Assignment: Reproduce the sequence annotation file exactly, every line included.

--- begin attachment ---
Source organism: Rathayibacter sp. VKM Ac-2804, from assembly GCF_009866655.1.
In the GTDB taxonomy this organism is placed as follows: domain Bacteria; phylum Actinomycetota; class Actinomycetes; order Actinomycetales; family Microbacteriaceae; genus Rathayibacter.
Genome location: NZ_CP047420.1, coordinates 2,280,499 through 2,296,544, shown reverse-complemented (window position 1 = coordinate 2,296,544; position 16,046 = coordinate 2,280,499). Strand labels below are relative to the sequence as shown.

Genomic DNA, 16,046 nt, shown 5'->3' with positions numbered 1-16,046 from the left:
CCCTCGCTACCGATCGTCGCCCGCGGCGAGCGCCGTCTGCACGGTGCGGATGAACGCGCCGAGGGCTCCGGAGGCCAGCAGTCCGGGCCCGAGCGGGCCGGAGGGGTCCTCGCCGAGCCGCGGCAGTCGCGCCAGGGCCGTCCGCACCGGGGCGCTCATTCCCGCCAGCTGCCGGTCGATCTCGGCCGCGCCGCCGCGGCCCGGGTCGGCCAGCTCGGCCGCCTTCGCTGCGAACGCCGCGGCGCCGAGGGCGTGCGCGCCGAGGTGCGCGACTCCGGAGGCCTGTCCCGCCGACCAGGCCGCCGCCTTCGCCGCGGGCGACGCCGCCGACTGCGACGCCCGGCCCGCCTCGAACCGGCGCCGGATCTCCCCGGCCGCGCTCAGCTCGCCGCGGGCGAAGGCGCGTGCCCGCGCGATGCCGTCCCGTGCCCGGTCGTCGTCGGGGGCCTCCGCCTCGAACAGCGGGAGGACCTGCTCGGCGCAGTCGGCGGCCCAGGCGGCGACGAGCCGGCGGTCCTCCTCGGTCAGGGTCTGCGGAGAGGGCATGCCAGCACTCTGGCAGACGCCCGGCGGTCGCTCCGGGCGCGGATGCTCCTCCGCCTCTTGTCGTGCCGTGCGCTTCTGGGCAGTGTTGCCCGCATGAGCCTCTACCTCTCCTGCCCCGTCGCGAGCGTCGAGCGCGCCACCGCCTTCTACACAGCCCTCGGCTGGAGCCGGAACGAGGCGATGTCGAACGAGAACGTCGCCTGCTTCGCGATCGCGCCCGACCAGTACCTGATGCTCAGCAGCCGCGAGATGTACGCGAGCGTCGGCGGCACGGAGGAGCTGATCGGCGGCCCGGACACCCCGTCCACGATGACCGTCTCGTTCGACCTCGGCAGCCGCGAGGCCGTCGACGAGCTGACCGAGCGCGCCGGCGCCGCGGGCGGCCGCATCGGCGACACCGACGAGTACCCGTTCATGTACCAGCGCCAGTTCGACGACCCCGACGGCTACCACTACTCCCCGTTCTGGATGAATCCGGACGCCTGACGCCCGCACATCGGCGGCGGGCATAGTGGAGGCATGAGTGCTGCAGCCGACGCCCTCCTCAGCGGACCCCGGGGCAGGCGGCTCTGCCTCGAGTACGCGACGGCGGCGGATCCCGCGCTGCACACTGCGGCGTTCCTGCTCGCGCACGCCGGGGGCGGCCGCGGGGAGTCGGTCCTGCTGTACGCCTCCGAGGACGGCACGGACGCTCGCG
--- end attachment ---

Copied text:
Source organism: Rathayibacter sp. VKM Ac-2804, from assembly GCF_009866655.1.
In the GTDB taxonomy this organism is placed as follows: domain Bacteria; phylum Actinomycetota; class Actinomycetes; order Actinomycetales; family Microbacteriaceae; genus Rathayibacter.
Genome location: NZ_CP047420.1, coordinates 2,280,499 through 2,296,544, shown reverse-complemented (window position 1 = coordinate 2,296,544; position 16,046 = coordinate 2,280,499). Strand labels below are relative to the sequence as shown.

Genomic DNA, 16,046 nt, shown 5'->3' with positions numbered 1-16,046 from the left:
CCCTCGCTACCGATCGTCGCCCGCGGCGAGCGCCGTCTGCACGGTGCGGATGAACGCGCCGAGGGCTCCGGAGGCCAGCAGTCCGGGCCCGAGCGGGCCGGAGGGGTCCTCGCCGAGCCGCGGCAGTCGCGCCAGGGCCGTCCGCACCGGGGCGCTCATTCCCGCCAGCTGCCGGTCGATCTCGGCCGCGCCGCCGCGGCCCGGGTCGGCCAGCTCGGCCGCCTTCGCTGCGAACGCCGCGGCGCCGAGGGCGTGCGCGCCGAGGTGCGCGACTCCGGAGGCCTGTCCCGCCGACCAGGCCGCCGCCTTCGCCGCGGGCGACGCCGCCGACTGCGACGCCCGGCCCGCCTCGAACCGGCGCCGGATCTCCCCGGCCGCGCTCAGCTCGCCGCGGGCGAAGGCGCGTGCCCGCGCGATGCCGTCCCGTGCCCGGTCGTCGTCGGGGGCCTCCGCCTCGAACAGCGGGAGGACCTGCTCGGCGCAGTCGGCGGCCCAGGCGGCGACGAGCCGGCGGTCCTCCTCGGTCAGGGTCTGCGGAGAGGGCATGCCAGCACTCTGGCAGACGCCCGGCGGTCGCTCCGGGCGCGGATGCTCCTCCGCCTCTTGTCGTGCCGTGCGCTTCTGGGCAGTGTTGCCCGCATGAGCCTCTACCTCTCCTGCCCCGTCGCGAGCGTCGAGCGCGCCACCGCCTTCTACACAGCCCTCGGCTGGAGCCGGAACGAGGCGATGTCGAACGAGAACGTCGCCTGCTTCGCGATCGCGCCCGACCAGTACCTGATGCTCAGCAGCCGCGAGATGTACGCGAGCGTCGGCGGCACGGAGGAGCTGATCGGCGGCCCGGACACCCCGTCCACGATGACCGTCTCGTTCGACCTCGGCAGCCGCGAGGCCGTCGACGAGCTGACCGAGCGCGCCGGCGCCGCGGGCGGCCGCATCGGCGACACCGACGAGTACCCGTTCATGTACCAGCGCCAGTTCGACGACCCCGACGGCTACCACTACTCCCCGTTCTGGATGAATCCGGACGCCTGACGCCCGCACATCGGCGGCGGGCATAGTGGAGGCATGAGTGCTGCAGCCGACGCCCTCCTCAGCGGACCCCGGGGCAGGCGGCTCTGCCTCGAGTACGCGACGGCGGCGGATCCCGCGCTGCACACTGCGGCGTTCCTGCTCGCGCACGCCGGGGGCGGCCGCGGGGAGTCGGTCCTGCTGTACGCCTCCGAGGACGGCACGGACGCTCGCG